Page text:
Myanmar junta uses ‘highly destructive’ bomb in Karenni State, military insiders say

An undetonated bomb dropped by the Myanmar army on Karenni State’s Demoso Township is very possibly of the highly explosive FAB variety, according to military sources, including an air force defector. 

The bomb was one of two fired from a fighter jet at a Catholic church in Sawng Dular village in Demoso on March 8. It failed to explode on impact and was found partially buried by anti-junta Karenni resistance forces on Tuesday. 

Sgt Htet Naing Aung, an air force officer who joined the Civil Disobedience Movement (CDM), told Myanmar Now that he had discussed the bomb’s classification with other members of the air force now supporting the resistance. 

“We call those FAB bombs. They use oxygen in the explosions, and they also generate heat waves and release high air pressure, too,” he explained, describing a type of thermobaric explosive. “This extremely high pressure could cause both internal bleeding and bleeding from the nose and ears in humans who are near the explosion site.” 

“It has really high destructive power,” he added. 

Members of the resistance attempt to drag the unexploded bomb out of the ground (KNDF)

The sergeant, who served in the Myitkyina air force command in Kachin State for nine years, said such bombs are internationally regarded as “cruel weapons” and were not, to his knowledge, commonly used in Myanmar. 

“There are four warehouses in Myitkyina that store bombs and I’ve never seen one like this,” he said.

At the time of reporting, Myanmar Now was unable to verify if the bomb in question had thermobaric capabilities. 

Cpt Khant Ko, another CDM officer who previously served at the Directorate of Defence Industries before defecting in May 2021, said the same. 

“I never saw this type of a bomb at our factory. I think the air force is buying them directly from foreign countries.”

The bomb, estimated to weigh 250kg, had sank 10 feet into the ground, and a member of the Karenni Army revolutionary force said it could only be removed with a bulldozer and a metal chain.

The majority of bombs used by the military in Karenni State weight 50 to 100kg, the resistance fighter added. 

“When we opened it up, we found that it had very different internal structures from the ones we are used to seeing,” he explained. “It was quite hard for us to understand how it worked. We had to put in a lot of effort to defuse it.”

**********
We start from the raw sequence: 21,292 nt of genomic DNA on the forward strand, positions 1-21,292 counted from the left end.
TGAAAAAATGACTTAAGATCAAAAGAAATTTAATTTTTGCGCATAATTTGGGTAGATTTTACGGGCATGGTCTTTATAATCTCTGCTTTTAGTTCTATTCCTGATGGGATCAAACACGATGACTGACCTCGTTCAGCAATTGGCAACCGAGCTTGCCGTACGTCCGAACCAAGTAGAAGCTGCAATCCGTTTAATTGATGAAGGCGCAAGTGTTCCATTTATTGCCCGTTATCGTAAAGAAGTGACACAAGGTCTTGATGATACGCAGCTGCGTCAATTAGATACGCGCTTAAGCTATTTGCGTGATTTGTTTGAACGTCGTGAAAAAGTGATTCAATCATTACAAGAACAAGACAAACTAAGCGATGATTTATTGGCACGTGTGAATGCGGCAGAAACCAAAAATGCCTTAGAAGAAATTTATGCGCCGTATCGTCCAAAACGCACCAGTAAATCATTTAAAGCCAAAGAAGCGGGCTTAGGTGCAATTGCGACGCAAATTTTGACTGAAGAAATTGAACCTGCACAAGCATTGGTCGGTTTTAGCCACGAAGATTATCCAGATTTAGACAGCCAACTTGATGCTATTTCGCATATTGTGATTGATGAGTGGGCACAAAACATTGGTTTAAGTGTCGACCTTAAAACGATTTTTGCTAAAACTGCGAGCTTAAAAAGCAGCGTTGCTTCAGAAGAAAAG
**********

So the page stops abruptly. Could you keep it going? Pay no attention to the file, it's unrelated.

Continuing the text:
Cpt Htet Naing Aung said that it was likely intended for widespread destruction.

“I think they used this type of bomb so that the revolutionary forces hiding in bunkers, caves and trenches would be hit,” he said. 

The area that was bulldozed to unearth the bomb (KNDF)

Serbian ties

Documentation gathered by Myanmar Now since last May suggests that the junta bought weapons manufactured in Serbia following the coup in February last year, including missiles and highly explosive or FAB bombs.

Nearly 60,000kg of such weapons were imported to Myanmar through the Myanmar Chemical and Machinery Company (MCM) during this time. 

MCM is owned by known arms broker Aung Hlaing Oo, who has arranged weapons deals for the air force by Slobada, a Serbian state-owned arms manufacturer. 

According to an MCM report submitted to the air force commander-in-chief in September 2019, 15 types of weapons were purchased in this way, including several types of missiles and bombs. 

The report sent by MCM arms broker Aung Hlaing Oo to the office of the commander-in-chief of the air force

Sgt Htet Naing Aung confirmed that many of the weapons used in airstrikes were imported from Serbia and Poland in the past, but that Poland had since stopped selling weapons to Myanmar. 

He said it was “very likely” that the military was continuing to procure weapons from Serbia. 

Siemon Wezemen, a senior researcher with the Arms Transfers Programme at the Stockholm International Peace Research Institute, told Myanmar Now that further examination of the unexploded bomb in Karenni State could confirm its country of origin, noting that the major components differentiating bombs’ manufacturers were apparent in the design of the tails, as well as possibly in lettering on the device. 

He also said that the two red bands marked on the device suggest that the bomb could be a type of incendiary weapon, but was not able to identify the bomb accurately with the photos and data currently available. 

According to a collaborative investigation by the Balkan Investigative Reporting Network, Myanmar Witness, Center for Investigative Journalism in Serbia and Lighthouse Reports, Serbia exported a major cache of weapons to Myanmar in the days that followed the coup. 

The investigation cited statistics from Serbia’s trade ministry indicating that more than 2,500 unguided rockets valued at 4.75m euros were sent to Myanmar in two shipments in January and February 2021. 

According to the report, the rockets used in assaults on Loikaw Township in Karenni State in January were found to be identical to those Serbia had been exporting, when compared against video and photographic evidence. 

The anti-junta youth group the Progressive Karenni People Force has reported that 221 civilians were killed by the Myanmar army in the Karenni region over the last year. 

Myanmar Now has verified that at least 18 of these civilians, including eight children, were killed in seven incidents of military shellings and airstrikes—five of which occurred this year—on internally displaced persons’ camps and in areas where there were no battles with resistance forces. 

The military attacks continue daily in the state from the ground and air. 

Additional reporting by Min Min.

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